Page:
[sc34wg3] N0391-0394: New SAM/XTM documents

Robert Barta sc34wg3@isotopicmaps.org
Mon, 21 Apr 2003 17:05:33 +1000

On Sun, Apr 20, 2003 at 09:33:55AM +0200, Jan Algermissen wrote:
> I still have a hard time to expand my understanding of syntax to include
> what you (and Jim Mason) have been talking about. Does it mean that
> any structure (including abstract ones) is syntax?
> To be sure I get it: Is any graph neccessarily syntax then?

A graph G is a mathematical structure (yes, syntax so far):

  G = < V, E >

with V a set of nodes (vertices) and E <= V x V a set of tuples
interpreted as the edges between the nodes.

The reason why I write this definition is that a "set" is an algebraic
structure which ALREADY HAS a semantics. We know what the operations

   SET1 union SET2

So sets are a structure but they have a semantics as they have well
defined operations. This also means that the graph (which is built
from sets) has some semantics, although it is not a very rich one.

What is necessary is for instance to define

   GRAPH + NEW_NODE = ???
   GRAPH - NODE     = ???
   GRAPH1 + GRAPH2  = ....

   GRAPH * GRAPH ....

The more operations an algebraic structure has the more 'semantics' it
has. (Well, hope my algebra professor is not reading that).

> Hmm, what matters is that (regardless of the actual structure) a system
> can provide a 'view' on the topic map that is equivalent to the one described
> in the TMM. But this is syntax too, right? (The fact that TMM describes an
> abstraction does not matter, yes?)

Yes, rightly so.

> Essentially a topic map (not only in TMM) consists of proxies for subjects
> and connections between them, so I guess a topic map is allways syntax, right?

So I think, yes.

> Now the question is for me, what is missing in TMM?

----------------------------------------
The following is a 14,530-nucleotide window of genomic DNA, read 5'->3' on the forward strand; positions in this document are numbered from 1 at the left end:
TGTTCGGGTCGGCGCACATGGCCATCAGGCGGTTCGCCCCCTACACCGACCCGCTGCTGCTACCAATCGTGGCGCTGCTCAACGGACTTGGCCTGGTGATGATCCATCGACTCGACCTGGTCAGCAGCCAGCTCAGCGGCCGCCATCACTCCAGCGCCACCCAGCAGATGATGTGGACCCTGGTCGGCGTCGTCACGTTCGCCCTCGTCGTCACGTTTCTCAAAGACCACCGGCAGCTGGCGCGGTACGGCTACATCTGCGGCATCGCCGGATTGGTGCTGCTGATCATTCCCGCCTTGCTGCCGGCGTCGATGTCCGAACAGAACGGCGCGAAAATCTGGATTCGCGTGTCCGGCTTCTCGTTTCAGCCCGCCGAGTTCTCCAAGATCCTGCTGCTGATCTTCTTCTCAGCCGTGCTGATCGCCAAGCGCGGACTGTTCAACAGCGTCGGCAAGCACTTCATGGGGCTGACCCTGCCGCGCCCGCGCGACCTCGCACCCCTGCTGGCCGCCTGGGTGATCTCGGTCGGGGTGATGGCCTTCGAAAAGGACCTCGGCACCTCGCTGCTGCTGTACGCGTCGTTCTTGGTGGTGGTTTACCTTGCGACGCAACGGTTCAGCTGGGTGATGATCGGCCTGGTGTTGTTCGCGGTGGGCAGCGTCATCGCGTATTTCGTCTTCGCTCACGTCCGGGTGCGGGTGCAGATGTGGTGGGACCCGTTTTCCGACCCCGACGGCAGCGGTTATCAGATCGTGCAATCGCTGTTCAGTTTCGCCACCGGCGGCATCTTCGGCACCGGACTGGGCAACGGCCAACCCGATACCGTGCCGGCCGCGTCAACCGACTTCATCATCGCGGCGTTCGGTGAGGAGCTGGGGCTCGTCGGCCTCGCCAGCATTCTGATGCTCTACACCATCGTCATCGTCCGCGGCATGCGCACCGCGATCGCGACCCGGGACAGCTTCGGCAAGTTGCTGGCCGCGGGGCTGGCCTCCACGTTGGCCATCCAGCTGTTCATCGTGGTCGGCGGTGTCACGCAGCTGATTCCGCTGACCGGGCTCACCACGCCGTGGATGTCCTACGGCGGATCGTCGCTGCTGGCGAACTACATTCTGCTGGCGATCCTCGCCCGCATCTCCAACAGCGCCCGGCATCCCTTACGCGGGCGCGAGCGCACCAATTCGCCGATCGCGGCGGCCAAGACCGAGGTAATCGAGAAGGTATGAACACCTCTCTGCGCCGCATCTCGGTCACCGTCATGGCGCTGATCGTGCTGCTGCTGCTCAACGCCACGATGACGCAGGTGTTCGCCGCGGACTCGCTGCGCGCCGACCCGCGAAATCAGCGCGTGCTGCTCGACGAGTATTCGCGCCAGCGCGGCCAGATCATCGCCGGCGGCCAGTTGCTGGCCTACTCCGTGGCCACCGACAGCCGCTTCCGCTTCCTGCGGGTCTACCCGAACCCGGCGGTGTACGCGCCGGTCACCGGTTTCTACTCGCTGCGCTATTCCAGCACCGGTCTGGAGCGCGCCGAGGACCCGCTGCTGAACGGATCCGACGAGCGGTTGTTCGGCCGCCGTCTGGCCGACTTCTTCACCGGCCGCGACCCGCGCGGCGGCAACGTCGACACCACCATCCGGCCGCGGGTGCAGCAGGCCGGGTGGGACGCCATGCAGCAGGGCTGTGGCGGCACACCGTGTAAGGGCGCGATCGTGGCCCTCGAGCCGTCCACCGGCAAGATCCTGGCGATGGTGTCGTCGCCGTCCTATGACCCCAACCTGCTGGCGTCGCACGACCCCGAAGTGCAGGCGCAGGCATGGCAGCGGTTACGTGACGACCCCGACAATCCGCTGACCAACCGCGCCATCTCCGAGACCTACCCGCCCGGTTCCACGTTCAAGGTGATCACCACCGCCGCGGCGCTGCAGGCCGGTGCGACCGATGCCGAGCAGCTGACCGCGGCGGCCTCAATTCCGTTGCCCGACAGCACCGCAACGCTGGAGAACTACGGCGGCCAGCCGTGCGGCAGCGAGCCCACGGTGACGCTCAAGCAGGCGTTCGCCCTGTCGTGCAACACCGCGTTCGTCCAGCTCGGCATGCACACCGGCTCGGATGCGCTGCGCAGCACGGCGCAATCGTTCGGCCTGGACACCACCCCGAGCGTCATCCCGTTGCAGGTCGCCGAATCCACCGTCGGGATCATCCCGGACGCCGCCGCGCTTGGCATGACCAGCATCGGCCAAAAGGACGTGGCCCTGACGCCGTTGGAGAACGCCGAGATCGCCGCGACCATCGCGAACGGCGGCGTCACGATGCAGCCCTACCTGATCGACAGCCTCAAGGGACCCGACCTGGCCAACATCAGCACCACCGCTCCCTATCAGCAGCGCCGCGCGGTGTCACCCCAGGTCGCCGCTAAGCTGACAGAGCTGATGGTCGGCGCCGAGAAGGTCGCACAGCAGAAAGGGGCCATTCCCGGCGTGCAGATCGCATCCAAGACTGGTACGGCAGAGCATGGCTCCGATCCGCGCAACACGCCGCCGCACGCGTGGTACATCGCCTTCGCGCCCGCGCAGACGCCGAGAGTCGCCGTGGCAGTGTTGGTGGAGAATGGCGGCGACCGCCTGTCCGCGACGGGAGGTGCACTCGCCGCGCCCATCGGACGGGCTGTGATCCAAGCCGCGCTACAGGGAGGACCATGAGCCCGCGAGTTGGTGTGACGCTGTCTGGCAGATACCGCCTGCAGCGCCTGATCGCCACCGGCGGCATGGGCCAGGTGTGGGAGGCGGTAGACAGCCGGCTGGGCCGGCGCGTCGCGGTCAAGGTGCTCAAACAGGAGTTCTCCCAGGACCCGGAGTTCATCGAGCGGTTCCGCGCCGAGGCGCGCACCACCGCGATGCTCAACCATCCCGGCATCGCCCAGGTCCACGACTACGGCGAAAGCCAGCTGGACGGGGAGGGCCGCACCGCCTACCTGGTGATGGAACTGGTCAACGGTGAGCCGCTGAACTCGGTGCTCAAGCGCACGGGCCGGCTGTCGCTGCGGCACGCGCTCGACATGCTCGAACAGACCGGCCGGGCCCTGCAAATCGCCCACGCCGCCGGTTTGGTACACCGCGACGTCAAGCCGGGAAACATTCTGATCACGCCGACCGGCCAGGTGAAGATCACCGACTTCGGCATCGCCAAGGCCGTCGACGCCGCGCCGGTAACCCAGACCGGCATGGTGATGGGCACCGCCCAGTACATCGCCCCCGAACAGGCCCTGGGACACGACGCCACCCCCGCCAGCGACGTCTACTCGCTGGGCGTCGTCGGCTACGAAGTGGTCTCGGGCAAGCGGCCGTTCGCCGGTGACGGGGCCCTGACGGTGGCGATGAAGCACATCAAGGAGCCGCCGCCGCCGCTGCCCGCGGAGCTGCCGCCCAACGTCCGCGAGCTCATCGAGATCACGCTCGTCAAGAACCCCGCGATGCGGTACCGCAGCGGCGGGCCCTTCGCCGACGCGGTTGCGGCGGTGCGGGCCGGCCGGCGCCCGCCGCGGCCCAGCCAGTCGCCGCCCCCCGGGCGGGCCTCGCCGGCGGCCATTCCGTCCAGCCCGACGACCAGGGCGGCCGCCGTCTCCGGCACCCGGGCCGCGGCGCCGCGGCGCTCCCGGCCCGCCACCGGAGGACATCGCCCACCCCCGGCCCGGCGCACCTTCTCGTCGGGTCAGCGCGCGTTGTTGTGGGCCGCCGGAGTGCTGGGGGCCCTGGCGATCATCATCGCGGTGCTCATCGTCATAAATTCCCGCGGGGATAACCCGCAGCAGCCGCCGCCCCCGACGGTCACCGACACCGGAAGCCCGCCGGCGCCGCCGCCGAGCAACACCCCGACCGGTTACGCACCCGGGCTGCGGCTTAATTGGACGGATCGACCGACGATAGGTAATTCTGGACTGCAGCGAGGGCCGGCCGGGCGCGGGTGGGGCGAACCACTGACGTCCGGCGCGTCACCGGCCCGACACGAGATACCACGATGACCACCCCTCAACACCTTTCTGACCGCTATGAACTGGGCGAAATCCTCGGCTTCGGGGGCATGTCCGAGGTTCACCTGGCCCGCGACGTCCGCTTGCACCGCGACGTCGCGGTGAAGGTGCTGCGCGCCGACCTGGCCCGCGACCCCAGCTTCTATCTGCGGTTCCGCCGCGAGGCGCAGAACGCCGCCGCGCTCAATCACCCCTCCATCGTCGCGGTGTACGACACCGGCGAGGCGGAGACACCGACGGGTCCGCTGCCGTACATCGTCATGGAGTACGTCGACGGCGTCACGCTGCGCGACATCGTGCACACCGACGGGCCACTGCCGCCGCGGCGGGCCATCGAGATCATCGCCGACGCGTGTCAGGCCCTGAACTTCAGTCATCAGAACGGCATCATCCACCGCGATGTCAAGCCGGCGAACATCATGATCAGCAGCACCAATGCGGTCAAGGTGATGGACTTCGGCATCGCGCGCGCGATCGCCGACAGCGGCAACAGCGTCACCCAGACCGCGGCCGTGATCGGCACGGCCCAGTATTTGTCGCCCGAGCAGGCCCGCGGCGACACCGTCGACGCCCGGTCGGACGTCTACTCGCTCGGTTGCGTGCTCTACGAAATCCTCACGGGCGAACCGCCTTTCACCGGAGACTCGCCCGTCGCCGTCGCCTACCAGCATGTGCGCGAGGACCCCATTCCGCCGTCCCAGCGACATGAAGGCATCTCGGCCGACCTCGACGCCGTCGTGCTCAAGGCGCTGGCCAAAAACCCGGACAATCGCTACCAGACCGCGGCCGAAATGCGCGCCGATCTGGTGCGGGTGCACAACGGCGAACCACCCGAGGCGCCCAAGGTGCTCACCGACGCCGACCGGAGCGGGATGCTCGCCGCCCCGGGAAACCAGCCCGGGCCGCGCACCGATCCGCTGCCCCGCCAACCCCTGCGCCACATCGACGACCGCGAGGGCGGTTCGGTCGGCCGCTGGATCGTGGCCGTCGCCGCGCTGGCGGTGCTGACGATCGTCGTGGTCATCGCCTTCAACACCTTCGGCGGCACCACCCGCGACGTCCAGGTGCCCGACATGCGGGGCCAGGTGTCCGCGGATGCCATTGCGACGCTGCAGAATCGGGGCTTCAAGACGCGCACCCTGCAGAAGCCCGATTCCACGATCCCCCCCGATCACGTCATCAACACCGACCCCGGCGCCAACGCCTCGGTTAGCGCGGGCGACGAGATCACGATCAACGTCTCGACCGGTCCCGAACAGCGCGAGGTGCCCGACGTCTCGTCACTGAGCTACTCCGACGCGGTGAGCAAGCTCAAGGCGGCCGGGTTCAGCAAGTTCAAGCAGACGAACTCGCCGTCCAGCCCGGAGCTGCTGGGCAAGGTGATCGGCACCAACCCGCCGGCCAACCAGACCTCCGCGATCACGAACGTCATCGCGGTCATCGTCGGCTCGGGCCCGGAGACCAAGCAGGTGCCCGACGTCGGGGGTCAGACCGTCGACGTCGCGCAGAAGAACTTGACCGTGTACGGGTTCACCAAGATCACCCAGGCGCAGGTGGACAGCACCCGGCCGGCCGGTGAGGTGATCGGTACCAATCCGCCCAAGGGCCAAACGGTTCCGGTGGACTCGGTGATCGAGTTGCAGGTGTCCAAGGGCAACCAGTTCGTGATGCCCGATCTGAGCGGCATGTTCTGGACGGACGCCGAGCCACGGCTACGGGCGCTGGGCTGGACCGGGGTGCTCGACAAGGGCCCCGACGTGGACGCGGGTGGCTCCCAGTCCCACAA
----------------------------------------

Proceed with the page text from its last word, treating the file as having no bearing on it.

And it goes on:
> Right now, the TMM defines the semantics of all the components of
> a real-world relationship (the definition of the assertion structure).
> What else should it define regarding semantics?

   Given a TM and a constraint C: What is the result of applying the constraint?
   Given a TM and a query Q: What is the result of the application?
   Given a TM and another TM': What is the reuslt of merging?
   Given a TM and an update U: What is the result?

But this is - obviously - connected with what languages we will use
for this. And this is exactly my point: I cannot see how TMM/SAM can
host infrastructure for something where we have not decided what it
should do.

I might be wrong here, but my gutt feeling tells me that including
this into the discussion now would be to put the cart before the
horse. I would feel much better if we would concentrate on the (a)
'simple processing conformance' now and do a revisiting how SAM/TMM
correlate with the query processing model (b) later.

In many cases applications will only need (a) for the time being,
anyway, I would guess. And: The simpler (a) is, the better the chances
to harmonize it with (b).